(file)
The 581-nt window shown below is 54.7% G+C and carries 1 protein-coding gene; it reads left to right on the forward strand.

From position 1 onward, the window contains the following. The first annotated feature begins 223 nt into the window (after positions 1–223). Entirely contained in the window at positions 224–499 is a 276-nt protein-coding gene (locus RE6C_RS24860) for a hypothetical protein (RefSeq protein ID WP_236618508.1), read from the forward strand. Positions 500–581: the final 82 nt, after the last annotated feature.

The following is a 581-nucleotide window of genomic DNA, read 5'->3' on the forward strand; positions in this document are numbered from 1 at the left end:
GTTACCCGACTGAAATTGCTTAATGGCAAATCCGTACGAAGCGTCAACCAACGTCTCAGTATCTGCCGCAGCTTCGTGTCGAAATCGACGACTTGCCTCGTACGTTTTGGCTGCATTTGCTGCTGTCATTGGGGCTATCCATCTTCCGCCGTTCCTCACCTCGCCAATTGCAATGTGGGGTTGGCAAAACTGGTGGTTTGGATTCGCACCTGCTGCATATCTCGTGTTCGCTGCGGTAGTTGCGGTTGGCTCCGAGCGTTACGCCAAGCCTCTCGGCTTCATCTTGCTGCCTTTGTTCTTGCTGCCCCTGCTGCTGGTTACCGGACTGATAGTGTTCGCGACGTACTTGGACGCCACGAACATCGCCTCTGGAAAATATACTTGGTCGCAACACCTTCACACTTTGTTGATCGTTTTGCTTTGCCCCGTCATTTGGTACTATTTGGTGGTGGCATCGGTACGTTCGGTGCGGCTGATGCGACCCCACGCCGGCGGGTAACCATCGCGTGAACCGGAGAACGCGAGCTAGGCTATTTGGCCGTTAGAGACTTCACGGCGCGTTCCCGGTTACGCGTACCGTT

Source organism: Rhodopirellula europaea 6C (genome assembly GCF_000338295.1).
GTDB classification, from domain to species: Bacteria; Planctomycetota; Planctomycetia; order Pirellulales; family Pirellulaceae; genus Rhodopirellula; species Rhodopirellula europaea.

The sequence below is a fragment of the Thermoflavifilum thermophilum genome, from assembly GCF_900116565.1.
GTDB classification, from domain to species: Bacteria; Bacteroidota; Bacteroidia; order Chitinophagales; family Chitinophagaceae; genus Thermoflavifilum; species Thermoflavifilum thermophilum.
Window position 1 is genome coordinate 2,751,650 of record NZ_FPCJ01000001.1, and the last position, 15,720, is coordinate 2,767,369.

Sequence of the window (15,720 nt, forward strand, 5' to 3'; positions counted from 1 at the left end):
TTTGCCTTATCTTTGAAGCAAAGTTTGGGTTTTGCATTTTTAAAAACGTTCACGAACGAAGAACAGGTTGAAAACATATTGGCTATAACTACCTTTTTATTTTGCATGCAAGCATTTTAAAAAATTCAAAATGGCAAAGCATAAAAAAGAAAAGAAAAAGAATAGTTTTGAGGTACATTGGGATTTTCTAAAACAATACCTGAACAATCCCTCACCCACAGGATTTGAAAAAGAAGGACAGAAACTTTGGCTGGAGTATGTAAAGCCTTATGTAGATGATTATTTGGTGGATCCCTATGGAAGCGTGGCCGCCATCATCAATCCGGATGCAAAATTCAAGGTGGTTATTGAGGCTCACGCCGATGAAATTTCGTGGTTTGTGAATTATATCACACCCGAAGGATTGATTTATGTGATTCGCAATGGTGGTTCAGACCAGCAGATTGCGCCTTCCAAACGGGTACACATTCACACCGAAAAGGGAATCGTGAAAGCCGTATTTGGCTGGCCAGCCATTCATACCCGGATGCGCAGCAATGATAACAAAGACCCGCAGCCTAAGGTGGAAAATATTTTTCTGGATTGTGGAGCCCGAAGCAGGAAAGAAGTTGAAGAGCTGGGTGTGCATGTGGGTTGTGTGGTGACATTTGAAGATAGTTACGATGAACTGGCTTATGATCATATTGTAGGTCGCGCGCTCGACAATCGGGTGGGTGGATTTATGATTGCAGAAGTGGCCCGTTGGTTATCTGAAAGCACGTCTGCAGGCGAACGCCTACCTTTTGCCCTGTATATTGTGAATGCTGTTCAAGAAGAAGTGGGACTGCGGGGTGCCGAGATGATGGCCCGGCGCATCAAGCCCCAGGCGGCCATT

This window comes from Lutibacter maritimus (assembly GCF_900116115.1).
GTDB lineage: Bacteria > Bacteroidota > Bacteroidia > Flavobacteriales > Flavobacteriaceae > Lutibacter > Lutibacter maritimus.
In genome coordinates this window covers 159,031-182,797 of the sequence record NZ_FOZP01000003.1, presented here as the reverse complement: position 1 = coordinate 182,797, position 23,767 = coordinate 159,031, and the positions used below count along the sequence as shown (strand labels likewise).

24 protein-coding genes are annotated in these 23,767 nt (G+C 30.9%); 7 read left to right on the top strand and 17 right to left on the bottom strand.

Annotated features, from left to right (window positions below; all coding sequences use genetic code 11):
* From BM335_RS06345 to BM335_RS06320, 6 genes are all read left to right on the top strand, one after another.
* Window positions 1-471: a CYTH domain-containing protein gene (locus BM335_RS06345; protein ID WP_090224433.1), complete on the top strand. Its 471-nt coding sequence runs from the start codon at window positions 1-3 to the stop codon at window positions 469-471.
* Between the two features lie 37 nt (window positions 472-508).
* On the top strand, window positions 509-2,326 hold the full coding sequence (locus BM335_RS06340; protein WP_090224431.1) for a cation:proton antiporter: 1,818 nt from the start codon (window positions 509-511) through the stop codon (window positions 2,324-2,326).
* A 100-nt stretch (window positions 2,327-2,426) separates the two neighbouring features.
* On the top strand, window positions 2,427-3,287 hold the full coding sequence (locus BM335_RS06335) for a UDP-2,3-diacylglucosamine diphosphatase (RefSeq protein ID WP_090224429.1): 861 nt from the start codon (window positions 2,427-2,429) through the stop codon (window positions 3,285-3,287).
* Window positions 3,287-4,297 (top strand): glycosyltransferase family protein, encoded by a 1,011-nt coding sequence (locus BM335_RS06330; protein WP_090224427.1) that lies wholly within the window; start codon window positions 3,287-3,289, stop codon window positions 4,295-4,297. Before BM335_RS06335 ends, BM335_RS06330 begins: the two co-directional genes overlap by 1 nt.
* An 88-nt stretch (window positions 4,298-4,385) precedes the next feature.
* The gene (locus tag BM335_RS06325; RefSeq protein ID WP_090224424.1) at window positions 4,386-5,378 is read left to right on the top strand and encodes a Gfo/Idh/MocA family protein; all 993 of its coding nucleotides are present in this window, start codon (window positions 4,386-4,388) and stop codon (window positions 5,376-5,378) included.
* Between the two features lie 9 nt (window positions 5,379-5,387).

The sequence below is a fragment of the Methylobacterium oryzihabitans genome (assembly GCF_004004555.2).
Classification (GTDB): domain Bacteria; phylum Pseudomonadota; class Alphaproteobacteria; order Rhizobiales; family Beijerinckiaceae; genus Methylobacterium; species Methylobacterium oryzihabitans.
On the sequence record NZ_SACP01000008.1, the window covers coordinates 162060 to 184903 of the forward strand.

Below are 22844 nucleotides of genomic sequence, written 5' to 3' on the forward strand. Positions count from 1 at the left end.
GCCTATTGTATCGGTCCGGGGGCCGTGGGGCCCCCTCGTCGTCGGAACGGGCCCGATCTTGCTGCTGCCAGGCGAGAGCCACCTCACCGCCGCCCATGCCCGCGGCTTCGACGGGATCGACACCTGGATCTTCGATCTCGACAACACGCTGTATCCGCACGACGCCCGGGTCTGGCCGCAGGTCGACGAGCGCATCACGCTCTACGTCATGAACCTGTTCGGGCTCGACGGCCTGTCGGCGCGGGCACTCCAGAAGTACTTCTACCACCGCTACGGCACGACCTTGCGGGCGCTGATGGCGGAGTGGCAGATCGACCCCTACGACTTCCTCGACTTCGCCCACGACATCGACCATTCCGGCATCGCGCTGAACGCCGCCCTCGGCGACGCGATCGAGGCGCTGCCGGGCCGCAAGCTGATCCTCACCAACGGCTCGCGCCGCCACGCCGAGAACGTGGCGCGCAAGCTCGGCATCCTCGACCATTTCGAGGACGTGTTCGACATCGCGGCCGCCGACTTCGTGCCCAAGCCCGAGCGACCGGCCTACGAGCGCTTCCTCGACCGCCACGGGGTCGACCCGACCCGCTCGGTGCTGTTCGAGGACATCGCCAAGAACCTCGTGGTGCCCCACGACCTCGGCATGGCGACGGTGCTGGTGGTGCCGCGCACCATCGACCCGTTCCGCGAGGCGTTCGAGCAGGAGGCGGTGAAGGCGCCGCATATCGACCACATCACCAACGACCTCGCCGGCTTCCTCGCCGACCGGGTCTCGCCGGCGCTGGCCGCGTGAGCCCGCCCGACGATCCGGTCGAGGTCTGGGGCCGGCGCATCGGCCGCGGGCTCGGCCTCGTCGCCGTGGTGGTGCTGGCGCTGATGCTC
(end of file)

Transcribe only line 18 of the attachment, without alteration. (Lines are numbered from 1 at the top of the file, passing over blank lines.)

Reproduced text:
* Window positions 1-471: a CYTH domain-containing protein gene (locus BM335_RS06345; protein ID WP_090224433.1), complete on the top strand. Its 471-nt coding sequence runs from the start codon at window positions 1-3 to the stop codon at window positions 469-471.